As will be readily understood, and as is shown in FIG. 2, the terminal 10 is resiliently clamped between the edge 5a of the tab 5 and the edge 9 of the rectangle 2 from the blank 1. The resilient force ensuring electrical contact between the connector and the terminal as exerted by these two points on the terminal is developed over the entire length of the spiral between these two points, which amounts to one and a half turns in the example shown in FIG. 2. The connector is thus very flexible and electrical contacts can be assured with wide tolerances on the diameter of the terminal.
In order to facilitate pushing the connector 20 home over a terminal 10, in the direction of an arrow F in FIG. 3, it is advantageous to provide a slope 21 of about 20° to about 40° on the tab. This slope may be obtained by suitably cutting the blank, or else by folding over a corner of the metal. In the examples shown in FIGS. 1 to 3, cutting is preferable. For a connector intended for fixing to a motorcar spark plug, the tab 5 engages resiliently in the groove formed on the spark plug terminal. In order to be able to remove the connector without difficulty, it is advantageous to provide a removal ramp 22, opposite to the ramp 21 and which may have an angle in the range 40° to 90°, e.g. 60°. In this case, electrical contact may also be established by one or other of the slopes 21 and 22 or by both of them, in addition to the contacts provided by the level edge 5a. Simultaneously, the tab 5 serves as a snap-fastening finger for the connector, providing that suitable means, such as a groove, are available on the terminal. Clearly, in a variant, the tab could have a groove and the terminal could have a ridge for snap-fitting therewith.
It can thus be seen from the above description that the tab 5 performs the following functions simultaneously;
(1) resilient electrical contact;
(2) locking the connector against excessive opening out or crushing; and
(3) a snap-fastening finger.
Thus the invention provides a single-piece metal connector which provides all three required functions.
FIG. 4 is a section on a blank perpendicular to the axis showing a connector 41 which is formed by rolling a blank over slightly more than one turn, but considerably less than one and one half turns. The connector is constituted by a shorter spiral and includes a tab 42 engaged through a window 43. The terminal 45 on which the connector 41 is engaged is resiliently clamped between the tab 42 and diametrically opposite point 44. In this case, it can be seen that the length of spring providing the clamping force on the terminal is one half turn of the connector-forming spiral. A possible extension 46 of the spiral would not effect the spring force unless the extension extends the length of the spiral to one turn and a half, i.e. so long as the inside end of the spiral has not reached the point diametrically opposite to the tab as it projects into the connector. As a result, with increasing length of spiral, the effective length of the spiral for clamping the electrical connection increases in discrete steps which are 0.5, 1.5, 2.5, etc. turns. In particular, a spiral of length 1 to 1.5 turns is effective over a length of 0.5 turns, a spiral of length 1.5 to 2.5 turns is effective over a length of 1.5 turns, etc.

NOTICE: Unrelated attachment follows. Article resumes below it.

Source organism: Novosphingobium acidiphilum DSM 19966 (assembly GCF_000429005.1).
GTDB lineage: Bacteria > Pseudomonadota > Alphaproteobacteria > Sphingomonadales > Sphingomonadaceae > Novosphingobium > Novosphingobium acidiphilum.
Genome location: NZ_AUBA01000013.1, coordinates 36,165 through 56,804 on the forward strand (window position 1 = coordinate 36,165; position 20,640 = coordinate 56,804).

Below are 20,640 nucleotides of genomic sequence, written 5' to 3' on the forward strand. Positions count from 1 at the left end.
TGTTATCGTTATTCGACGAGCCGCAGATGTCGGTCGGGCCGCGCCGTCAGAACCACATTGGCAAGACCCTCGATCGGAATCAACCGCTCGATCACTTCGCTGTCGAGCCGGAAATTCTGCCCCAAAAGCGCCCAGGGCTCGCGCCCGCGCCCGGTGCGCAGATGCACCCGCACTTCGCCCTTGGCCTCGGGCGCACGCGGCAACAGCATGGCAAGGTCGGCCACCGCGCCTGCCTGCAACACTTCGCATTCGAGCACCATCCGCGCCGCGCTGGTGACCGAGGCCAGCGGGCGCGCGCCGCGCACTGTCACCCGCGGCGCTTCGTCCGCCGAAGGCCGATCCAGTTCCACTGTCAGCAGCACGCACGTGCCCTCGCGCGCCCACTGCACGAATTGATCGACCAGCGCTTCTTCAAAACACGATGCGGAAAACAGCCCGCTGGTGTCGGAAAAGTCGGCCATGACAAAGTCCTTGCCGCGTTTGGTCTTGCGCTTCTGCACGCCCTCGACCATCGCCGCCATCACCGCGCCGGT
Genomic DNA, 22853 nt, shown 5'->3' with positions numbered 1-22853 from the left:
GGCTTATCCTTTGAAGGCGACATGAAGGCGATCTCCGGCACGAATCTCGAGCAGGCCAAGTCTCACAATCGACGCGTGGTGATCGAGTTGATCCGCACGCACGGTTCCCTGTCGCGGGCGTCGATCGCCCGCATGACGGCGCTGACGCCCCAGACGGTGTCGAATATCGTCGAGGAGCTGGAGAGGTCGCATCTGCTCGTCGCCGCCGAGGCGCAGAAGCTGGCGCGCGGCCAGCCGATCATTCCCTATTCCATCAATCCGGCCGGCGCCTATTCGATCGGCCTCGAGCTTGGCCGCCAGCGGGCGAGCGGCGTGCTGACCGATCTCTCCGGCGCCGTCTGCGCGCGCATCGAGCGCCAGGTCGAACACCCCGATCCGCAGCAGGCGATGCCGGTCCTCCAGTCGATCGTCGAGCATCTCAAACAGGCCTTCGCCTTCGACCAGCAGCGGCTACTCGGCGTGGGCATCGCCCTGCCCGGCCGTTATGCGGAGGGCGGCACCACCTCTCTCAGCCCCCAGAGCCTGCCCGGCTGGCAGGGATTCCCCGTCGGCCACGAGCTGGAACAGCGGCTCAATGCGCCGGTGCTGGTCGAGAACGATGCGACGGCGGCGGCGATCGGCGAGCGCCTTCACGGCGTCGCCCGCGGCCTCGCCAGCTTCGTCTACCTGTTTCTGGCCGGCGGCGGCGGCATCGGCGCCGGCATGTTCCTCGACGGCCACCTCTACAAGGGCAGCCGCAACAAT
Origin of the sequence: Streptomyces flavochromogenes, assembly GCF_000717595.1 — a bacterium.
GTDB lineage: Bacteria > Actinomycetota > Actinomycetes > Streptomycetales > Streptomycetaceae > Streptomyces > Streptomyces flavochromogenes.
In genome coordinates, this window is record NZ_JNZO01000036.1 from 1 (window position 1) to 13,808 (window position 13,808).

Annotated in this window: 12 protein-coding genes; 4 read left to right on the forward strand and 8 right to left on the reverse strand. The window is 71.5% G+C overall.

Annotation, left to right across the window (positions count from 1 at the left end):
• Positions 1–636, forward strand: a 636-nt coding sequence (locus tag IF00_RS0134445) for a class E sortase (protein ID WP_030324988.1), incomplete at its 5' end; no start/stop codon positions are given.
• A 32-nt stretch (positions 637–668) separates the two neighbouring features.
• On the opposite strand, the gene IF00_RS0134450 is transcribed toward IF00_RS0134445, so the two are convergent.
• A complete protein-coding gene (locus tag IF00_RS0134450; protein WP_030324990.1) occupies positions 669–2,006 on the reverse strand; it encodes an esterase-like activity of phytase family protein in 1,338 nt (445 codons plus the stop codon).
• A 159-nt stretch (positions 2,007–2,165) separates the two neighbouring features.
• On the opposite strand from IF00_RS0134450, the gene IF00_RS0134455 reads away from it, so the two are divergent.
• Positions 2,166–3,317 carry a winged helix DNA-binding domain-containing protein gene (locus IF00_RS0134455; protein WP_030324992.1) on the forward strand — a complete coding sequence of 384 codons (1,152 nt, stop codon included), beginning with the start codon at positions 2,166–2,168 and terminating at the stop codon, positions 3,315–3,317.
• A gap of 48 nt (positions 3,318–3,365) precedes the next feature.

It may also be observed that in the FIG. 4 case, the portion of the spiral which provides the resilient force is the portion lying between the tab 42 and the opposite point 44, which portion does not include the window 43. Thus, in embodiments where the spiral includes less than one and one half turns, the portion of the spiral which is effected by the resilient force does not include a window. From this, it can be seen that in the FIG. 4 case of less than 1.5 turns, the weakness caused to the connector by the window cutout has no effect on the resilient terminal-clamping force. Even so, it is reasonable to limit the size of the window whose edge still serves to limit elastic deformation. Thus, in this case the size of the window in the direction of the connector axis may be less than or equal to three quarters of the length of the connector (i.e. the dimension h in FIG. 1). However, if the spiral continues for 1.5 turns or more, the window lies in a portion of the connector which acts as a spring and so its extent in the axial direction should be less than or equal to one third of the length of the connector.
FIGS. 5 to 12 show three other variants of connectors in accordance with the invention.
The blank shown in FIG. 5 is similar to that shown in FIG. 1. FIGS. 7 and 8 show a connector 51 made by rolling the FIG. 5 blank into a spiral and placing the tab-carrying end of the rectangle on the inside of the spiral. This provides a male connector which is capable of exerting an outwardly directly force between the edge of the tab 15 and the outside edge 52 of the spiral. The connector can thus be inserted and wedged in a tubular terminal by virtue of a suitably shaped cutout for the tab 15 having slopes similar to those shown for the tab 5 in FIG. 3.
The blank 60 shown in FIG. 6 has a tab 61 formed by folding in a direction perpendicular to the connector axis. As a result, the window 62 is smaller in the axial direction but larger in the circumferential direction. This gives rise to less weakening of the resilient force of the spiral, and is thus advantageous for embodiments having spirals of one and a half turns or more since in such cases the window is included in the portion of the spiral which constitutes an active spring. The end 61a of the tab 61 is folded to facilitate engagement and snap fastening.
The blank 81 shown in FIG. 11 extends the folded-tab technique of the blank 60 to include a pair of tabs 82 and 83. Further, the blank 81 is long enough to constitute a two and one half turn connector, and thus has two windows for each tab. In particular the tab 82 passes through windows 86 and 88, while the tab 83 passes through windows 85 and 87. The effect of having a two and one half turn connector is increased resilience, thus constituting a connector suitable for receiving a wide range of small-diameter terminals. FIG. 12 shows a terminal 91 clamped between the tabs 82 and 83 and the opposite end 90 of the blank. Because of the small size, and consequent weakness, of terminals 91 (which may simply be constituted by a stripped end of fine wires), the tabs 82 and 83 are preferably lifted outwardly to leave a free passage for the terminal to enter the connector and are then released to clamp the terminal once in place.